9. Thanks @Habana Mike but I don't post anything of interest anymore - basically only about new good food places in Havana now and limited stuff on my trips. Reasons : 1) Don't like to repeat myself ad nauseam and 2) The REALLY interesting stuff is not fit for posting and would only get me in trouble ... 🙂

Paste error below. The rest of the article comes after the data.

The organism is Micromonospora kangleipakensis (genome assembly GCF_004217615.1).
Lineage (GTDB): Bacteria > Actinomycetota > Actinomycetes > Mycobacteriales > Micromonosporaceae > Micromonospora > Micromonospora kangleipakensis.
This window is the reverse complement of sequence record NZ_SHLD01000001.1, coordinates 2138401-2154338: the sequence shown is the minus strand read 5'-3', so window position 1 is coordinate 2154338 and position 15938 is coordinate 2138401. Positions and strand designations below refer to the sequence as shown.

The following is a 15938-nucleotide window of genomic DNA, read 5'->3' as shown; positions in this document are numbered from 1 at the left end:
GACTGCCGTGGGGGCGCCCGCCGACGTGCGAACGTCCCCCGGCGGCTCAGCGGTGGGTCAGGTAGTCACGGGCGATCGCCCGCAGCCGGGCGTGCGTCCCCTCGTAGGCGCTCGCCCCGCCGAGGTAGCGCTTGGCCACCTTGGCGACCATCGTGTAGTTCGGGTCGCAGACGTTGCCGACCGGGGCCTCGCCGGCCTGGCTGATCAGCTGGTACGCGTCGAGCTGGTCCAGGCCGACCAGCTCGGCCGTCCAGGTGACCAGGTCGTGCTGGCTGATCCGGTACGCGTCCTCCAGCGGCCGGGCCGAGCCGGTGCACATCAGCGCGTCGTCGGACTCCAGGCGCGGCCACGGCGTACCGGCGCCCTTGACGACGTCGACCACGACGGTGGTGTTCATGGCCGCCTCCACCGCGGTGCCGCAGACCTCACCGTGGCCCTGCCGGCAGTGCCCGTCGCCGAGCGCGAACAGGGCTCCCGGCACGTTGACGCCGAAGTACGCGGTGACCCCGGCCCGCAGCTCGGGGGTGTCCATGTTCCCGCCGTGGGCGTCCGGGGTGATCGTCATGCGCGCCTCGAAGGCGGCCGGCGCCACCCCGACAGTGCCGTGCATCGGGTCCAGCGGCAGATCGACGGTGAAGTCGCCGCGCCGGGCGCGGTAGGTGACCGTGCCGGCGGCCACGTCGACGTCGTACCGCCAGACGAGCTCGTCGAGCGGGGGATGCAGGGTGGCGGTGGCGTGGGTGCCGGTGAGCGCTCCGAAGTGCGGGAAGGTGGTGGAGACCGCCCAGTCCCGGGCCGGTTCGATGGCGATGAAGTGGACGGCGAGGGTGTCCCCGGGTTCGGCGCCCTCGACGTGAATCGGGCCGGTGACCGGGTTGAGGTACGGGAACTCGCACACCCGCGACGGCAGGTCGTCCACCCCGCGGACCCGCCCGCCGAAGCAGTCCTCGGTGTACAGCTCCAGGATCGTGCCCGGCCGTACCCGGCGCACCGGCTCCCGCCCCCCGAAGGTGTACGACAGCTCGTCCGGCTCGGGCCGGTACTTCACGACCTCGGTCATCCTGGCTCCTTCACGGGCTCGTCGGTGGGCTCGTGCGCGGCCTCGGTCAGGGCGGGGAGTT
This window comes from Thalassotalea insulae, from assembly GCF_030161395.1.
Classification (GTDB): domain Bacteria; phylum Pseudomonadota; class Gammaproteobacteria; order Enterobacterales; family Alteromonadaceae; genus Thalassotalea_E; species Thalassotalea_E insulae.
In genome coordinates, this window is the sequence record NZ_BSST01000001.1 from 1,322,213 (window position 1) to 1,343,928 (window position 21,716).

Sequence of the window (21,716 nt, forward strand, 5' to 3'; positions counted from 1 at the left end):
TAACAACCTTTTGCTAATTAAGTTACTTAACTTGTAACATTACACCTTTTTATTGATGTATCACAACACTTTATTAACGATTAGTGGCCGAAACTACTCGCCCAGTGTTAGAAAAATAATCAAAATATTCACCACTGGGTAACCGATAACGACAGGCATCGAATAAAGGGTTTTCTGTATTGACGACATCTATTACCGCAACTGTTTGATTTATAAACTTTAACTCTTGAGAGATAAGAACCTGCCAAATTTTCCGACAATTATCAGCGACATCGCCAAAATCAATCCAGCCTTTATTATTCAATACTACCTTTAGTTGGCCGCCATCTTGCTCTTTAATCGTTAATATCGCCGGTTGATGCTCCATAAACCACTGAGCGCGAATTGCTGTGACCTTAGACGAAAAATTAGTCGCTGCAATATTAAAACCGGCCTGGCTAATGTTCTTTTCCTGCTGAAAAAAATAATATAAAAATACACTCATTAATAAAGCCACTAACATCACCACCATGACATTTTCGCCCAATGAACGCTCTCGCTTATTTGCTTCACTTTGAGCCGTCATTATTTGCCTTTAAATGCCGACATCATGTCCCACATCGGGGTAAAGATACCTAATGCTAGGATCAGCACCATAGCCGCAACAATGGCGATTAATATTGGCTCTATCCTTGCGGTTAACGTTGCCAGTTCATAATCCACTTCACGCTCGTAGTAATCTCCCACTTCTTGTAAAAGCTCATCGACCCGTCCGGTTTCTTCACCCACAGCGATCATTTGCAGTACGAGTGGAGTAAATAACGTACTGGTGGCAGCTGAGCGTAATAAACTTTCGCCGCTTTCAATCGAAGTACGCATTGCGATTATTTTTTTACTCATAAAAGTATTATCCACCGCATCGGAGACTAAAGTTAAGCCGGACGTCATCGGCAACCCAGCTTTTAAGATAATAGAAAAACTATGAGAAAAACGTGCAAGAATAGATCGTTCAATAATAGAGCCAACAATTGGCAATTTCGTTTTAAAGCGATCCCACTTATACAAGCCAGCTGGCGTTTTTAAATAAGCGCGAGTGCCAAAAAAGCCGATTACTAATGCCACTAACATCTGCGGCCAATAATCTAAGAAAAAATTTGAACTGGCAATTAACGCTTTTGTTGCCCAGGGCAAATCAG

10. Not related to the 737 MAX but makes a case why aircraft Manufactures should not be allowed to self-certify their products : Boeing falsified records for 787 jet sold to Air Canada. It developed a fuel leak Air Canada said only 1 plane affected and Boeing said 'immediate corrective action was initiated' Katie Nicholson · CBC News · Posted: Jun 28, 2019 4:00 AM ET | Last Updated: 4 hours ago An Air Canada Boeing 787 Dreamliner jet taxies at Halifax Stanfield International Airport in Enfield, N.S. in 2014. One of the 787 jets sold to Air Canada developed a fuel leak in 2015 after Boeing staff falsified records. (Andrew Vaughan/The Canadian Press) Boeing staff falsified records for a 787 jet built for Air Canada which developed a fuel leak ten months into service in 2015. In a statement to CBC News, Boeing said it self-disclosed the problem to the U.S. Federal Aviation Administration after Air Canada notified them of the fuel leak. The records stated that manufacturing work had been completed when it had not. Boeing said an audit concluded it was an isolated event and "immediate corrective action was initiated for both the Boeing mechanic and the Boeing inspector involved." Boeing is under increasing scrutiny in the U.S. and abroad following two deadly crashes that claimed 346 lives and the global grounding of its 737 Max jets. On the latest revelations related to falsifying records for the Air Canada jet, Mike Doiron of Moncton-based Doiron Aviation Consulting said: "Any falsification of those documents which could basically cover up a safety issue is a major problem." In the aviation industry, these sorts of documents are crucial for ensuring the safety of aircraft and the passengers onboard, he said. 'Never a good scenario' Doiron said even small fuel leaks are dangerous. The temperature on the internal parts of an aircraft's turbine engine can reach around 700 degrees. With such high temperatures, it doesn't take much for a flammable liquid like fuel to be ignited if there is a leak around the engine, Doiron said. "It's never, never a good scenario," he said of the leak. Boeing made 'mistake' in handling warning system in 737 Max jets before 2 deadly crashes: CEO Boeing jet deliveries plunge as impact of 737 Max grounding spreads Air Canada said it inspected the rest of its 787 jets and did not find any other fuel leak issues. "All of our aircraft are subject to regular and thorough inspections and we maintain them in full accordance with all manufacturer and regulatory directives," Air Canada spokesperson Peter Fitzpatrick said in an email to CBC News. Mike Doiron of Moncton-based Doiron Aviation Consulting said the falsification of documents by Boeing employees is a 'major problem' that 'could basically cover up a safety issue.' (CBC) Air Canada introduced the 787 Dreamliner to its fleet five years ago. According to its corporate website, it has 35 787s in its fleet. WestJet also has two different Dreamliner models in its fleet which it introduced in February. It said it has full confidence in the safety of those aircraft. Transport Canada evaluation In 2015, Boeing paid the FAA $12 million US to settle ongoing investigations. As a part of the five-year agreement, Boeing agreed to work with the agency to address safety oversight issues within the company. That agreement details an "obscure program" that delegates some safety checks to Boeing itself, said Michael Laris, a Washington Post reporter who has looked into many of Boeing's safety issues that prompted the agreement with the FAA. An Air Canada Boeing 787 Dreamliner jet arrives at Halifax Stanfield International Airport in 2014. After the leak was detected, Air Canada said it inspected the rest of its 787 jets and did not find any other fuel leak issues. (Andrew Vaughan/The Canadian Press) After the devastating 737 Max crashes, Laris said questions are being raised about the effectiveness of Boeing's oversight program. "Just how much authority should be delegated to the company? Just how independent are the Boeing employees and their managers?" Laris started digging into that agreement, and the investigations that prompted it, hoping to learn more about how the 737 Max was approved to fly. The FAA said it closely monitors and evaluates Boeing's performance under the 2015 settlement agreement but cannot discuss it. FAA says some Boeing 737 Max jets may have faulty parts FAA says it has no timetable for Boeing 737 Max's return to service Boeing said it has introduced formal training for staff on personal accountability in the manufacturing process which emphasizes why it is important to comply with regulations. Transport Canada said the incident involving falsified documents fell under the jurisdiction of the FAA. Transport Canada said it is evaluating how all of this new information emerging about Boeing will impact ongoing aircraft safety validation efforts.